Vincent Ogallo Mwita is an ardent social worker focused on full eradication of female genital mutilation & gender-based violence cases, with keen interest in championing democracy & youth inclusion in national and devolved system of governance from the South west part of Kenya, Migori county.
Vincent was born and raised in a community where female genital mutilation and gender-based violence cases were a norm. Growing up, youth voices least mattered in the development agenda. This was a struggle for him as he always felt that more needed to be done on GBV. In his quest to form a network of champions against Gender based violence and poor governance that excluded voices of young people from key leadership and decision making spaces in his county, Vincent came across Tunaweza capacity building training, which he choose to be part of.
“I had interacted with most Leadership and Development alumni. Their knowledge, ability and understanding of various issues and conduct really inspired me. I needed to be part of ELF, I was always checking out for any openings,” he adds.
The Tunaweza training project in 2019 was a transformation and turnaround season for Vincent and other trainees as they were able to get capacity building development that shaped their leadership perspective, equipped them with skills to meaningfully engage their county leaders in order to spur social accountability and community-driven development.
Currently, Vincent is the Tunaweza coordinator, Migori county, and also serves as an executive member to the Commonwealth Youth Gender Equality Network (CYGEN); a youth led global network of the 53 African states which actively promotes and supports the meaningful inclusion of youth voices on gender equality issues in local, national, regional, Commonwealth and international agendas.
“The training gave me an opportunity to believe in myself and step out of my comfort zone to go for leadership opportunities even beyond my county of residence. I was able to apply many other leadership and skills development opportunities. Recently, I was among the 207 trainees from 14 African countries who just concluded Yali’s training and I am among the 700 selected Young African Leaders for Mandela Washington Fellowship 2020 who are currently undertaking online trainings.”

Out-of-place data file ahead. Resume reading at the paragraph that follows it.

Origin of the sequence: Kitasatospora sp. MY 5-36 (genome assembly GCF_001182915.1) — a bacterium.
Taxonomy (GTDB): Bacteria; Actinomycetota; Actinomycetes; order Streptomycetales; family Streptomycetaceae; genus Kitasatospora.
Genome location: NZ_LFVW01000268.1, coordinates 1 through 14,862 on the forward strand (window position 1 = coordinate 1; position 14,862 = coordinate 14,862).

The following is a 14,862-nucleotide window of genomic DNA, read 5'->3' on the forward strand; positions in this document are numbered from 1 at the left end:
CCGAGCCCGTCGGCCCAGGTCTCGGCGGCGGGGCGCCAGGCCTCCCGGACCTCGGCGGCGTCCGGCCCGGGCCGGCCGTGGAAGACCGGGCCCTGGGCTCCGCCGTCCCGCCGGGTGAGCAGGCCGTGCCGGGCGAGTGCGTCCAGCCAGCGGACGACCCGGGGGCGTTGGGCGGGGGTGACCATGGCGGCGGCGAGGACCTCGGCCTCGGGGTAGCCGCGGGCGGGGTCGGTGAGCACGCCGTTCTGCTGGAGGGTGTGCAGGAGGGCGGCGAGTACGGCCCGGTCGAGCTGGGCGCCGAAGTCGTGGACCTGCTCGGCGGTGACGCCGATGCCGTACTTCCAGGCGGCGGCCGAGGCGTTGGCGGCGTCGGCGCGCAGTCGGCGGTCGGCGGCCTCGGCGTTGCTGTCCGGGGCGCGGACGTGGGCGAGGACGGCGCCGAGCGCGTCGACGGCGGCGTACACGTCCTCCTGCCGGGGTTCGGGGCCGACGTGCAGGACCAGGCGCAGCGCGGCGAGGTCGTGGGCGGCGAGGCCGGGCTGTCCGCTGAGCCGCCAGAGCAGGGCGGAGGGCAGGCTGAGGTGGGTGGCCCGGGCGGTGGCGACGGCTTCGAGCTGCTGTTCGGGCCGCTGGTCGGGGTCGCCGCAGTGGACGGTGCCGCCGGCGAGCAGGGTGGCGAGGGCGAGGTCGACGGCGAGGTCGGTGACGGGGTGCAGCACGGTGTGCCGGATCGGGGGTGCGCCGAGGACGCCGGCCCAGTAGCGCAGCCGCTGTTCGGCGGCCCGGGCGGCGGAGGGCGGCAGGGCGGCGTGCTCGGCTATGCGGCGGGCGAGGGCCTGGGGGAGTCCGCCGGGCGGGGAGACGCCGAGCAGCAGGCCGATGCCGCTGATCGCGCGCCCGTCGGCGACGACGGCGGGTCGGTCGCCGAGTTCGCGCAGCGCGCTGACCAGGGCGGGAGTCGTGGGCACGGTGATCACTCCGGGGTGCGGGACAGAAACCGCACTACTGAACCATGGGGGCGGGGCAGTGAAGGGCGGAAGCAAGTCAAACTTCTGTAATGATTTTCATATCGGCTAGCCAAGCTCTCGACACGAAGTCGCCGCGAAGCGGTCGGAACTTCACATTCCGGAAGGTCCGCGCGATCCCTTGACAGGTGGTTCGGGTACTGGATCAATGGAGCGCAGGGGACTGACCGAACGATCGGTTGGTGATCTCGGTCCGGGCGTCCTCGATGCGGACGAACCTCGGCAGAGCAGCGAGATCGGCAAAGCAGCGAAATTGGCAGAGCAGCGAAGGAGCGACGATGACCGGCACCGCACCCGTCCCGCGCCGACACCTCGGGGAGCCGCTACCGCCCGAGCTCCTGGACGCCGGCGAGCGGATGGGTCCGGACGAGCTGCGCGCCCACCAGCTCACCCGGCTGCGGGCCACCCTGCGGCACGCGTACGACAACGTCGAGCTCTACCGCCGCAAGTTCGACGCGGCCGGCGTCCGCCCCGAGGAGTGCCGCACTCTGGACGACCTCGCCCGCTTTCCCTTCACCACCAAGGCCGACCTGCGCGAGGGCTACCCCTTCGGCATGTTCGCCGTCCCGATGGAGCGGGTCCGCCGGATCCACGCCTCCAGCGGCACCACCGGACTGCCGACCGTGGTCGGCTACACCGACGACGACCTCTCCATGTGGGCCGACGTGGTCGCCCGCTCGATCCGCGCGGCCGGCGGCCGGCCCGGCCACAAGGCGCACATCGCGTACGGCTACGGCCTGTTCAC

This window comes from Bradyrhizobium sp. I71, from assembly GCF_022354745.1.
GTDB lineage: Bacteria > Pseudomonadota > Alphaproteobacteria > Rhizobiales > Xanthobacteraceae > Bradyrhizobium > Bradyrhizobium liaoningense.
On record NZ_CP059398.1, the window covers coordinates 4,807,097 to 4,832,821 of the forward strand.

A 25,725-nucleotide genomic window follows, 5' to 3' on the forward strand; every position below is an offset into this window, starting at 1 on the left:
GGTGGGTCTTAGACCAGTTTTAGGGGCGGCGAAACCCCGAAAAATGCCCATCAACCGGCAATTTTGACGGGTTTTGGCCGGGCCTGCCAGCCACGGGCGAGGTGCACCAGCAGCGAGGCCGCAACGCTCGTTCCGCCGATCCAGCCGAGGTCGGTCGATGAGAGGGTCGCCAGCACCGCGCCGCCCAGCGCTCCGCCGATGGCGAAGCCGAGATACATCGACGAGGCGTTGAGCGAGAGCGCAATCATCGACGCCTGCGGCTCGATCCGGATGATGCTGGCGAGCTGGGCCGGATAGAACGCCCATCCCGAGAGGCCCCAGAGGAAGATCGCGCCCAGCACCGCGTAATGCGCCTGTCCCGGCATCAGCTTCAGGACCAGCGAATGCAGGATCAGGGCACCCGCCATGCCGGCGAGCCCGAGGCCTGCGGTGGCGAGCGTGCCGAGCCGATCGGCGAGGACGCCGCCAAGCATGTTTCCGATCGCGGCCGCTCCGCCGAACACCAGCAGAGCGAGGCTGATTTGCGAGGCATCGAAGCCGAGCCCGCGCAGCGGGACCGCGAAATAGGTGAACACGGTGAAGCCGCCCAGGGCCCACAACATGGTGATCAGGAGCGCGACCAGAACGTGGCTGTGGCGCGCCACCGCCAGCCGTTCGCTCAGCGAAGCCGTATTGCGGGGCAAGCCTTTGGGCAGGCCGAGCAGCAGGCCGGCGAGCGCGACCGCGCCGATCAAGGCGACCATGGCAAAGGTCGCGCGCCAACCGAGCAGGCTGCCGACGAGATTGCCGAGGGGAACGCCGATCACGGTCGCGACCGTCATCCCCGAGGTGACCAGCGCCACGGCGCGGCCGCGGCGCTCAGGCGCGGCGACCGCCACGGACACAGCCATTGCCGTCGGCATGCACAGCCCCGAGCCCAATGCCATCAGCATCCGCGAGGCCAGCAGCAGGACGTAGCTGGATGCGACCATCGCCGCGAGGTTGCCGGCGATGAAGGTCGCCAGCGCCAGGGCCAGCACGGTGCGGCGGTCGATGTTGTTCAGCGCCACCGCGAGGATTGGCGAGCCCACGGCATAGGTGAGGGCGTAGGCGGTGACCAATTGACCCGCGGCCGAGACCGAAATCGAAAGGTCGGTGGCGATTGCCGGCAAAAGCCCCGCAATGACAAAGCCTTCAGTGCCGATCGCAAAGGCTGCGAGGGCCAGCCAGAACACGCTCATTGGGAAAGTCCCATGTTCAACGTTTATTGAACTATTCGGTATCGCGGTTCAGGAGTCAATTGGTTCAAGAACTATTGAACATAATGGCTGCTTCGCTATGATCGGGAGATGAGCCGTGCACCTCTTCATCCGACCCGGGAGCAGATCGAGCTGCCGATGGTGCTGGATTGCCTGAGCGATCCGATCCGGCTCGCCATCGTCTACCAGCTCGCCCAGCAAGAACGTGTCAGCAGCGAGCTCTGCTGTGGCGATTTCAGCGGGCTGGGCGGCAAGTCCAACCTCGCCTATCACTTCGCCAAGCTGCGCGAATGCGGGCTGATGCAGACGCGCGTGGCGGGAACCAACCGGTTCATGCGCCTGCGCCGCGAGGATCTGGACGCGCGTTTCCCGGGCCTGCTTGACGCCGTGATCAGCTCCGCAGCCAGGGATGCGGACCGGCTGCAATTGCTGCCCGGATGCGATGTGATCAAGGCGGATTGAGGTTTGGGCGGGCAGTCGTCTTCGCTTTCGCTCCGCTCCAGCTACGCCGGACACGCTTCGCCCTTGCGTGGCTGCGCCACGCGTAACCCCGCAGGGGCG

Together with other Tunaweza fellows, they have strategized and come up with Migori Tunaweza Empowerment team; a name drawn from the training that they all attended. Under the team, they have positively engaged with their county youth department and raised concerns on various issues, this has further led to the start of the Migori County Youth Technical Working group (TWG); a stakeholders coordination team whose mandate is to champion for youth development agenda within the county sectors and departments through action plans. The team has also been able to develop a Migori County Integrated Action Plan (CIAP) which has contributed a lot in the budgetary processes of the county.
Vincent is also actively engaged in civic education on Constitution of Kenya (2010) with his key priority areas being around devolution and public participation. Through this, he is targeting young people in all sub-counties in Migori to ensure they engage and participate in key development agendas in the county.
Together with his Tunaweza team, they have launched a Covid-19 response campaign dubbed ‘Tunaweza Girl Empowerment-keep girls safe at home’ that targets to reach out to four thousand adolescent girls and one thousand adolescent boys (1000boys) led by team members. “We train them on menstrual hygiene, donate sanitary towels, give them trainings on sexuality and encourage them to abstain from sex as we highlight effects of sex at tender age and negative effects of female genital mutilation. We also provide mentorship to them.”
He also engages in making local door mats, selling, and buying of materials for making re-usable cloth sanitary towels as a social enterprise venture that aims to provide sustainable, accessible and affordable sanitation for young women and girls. “We get little income and in return use some of them in solving the menstrual problems amongst the rural needy girls. So far, the project has reached out to over five thousand (5000) young women and girls since 2019 with the re-usable cloth sanitary towels as we make.”
We celebrate Vincent and his efforts in fighting GBV, FGM and championing for good governance in his county.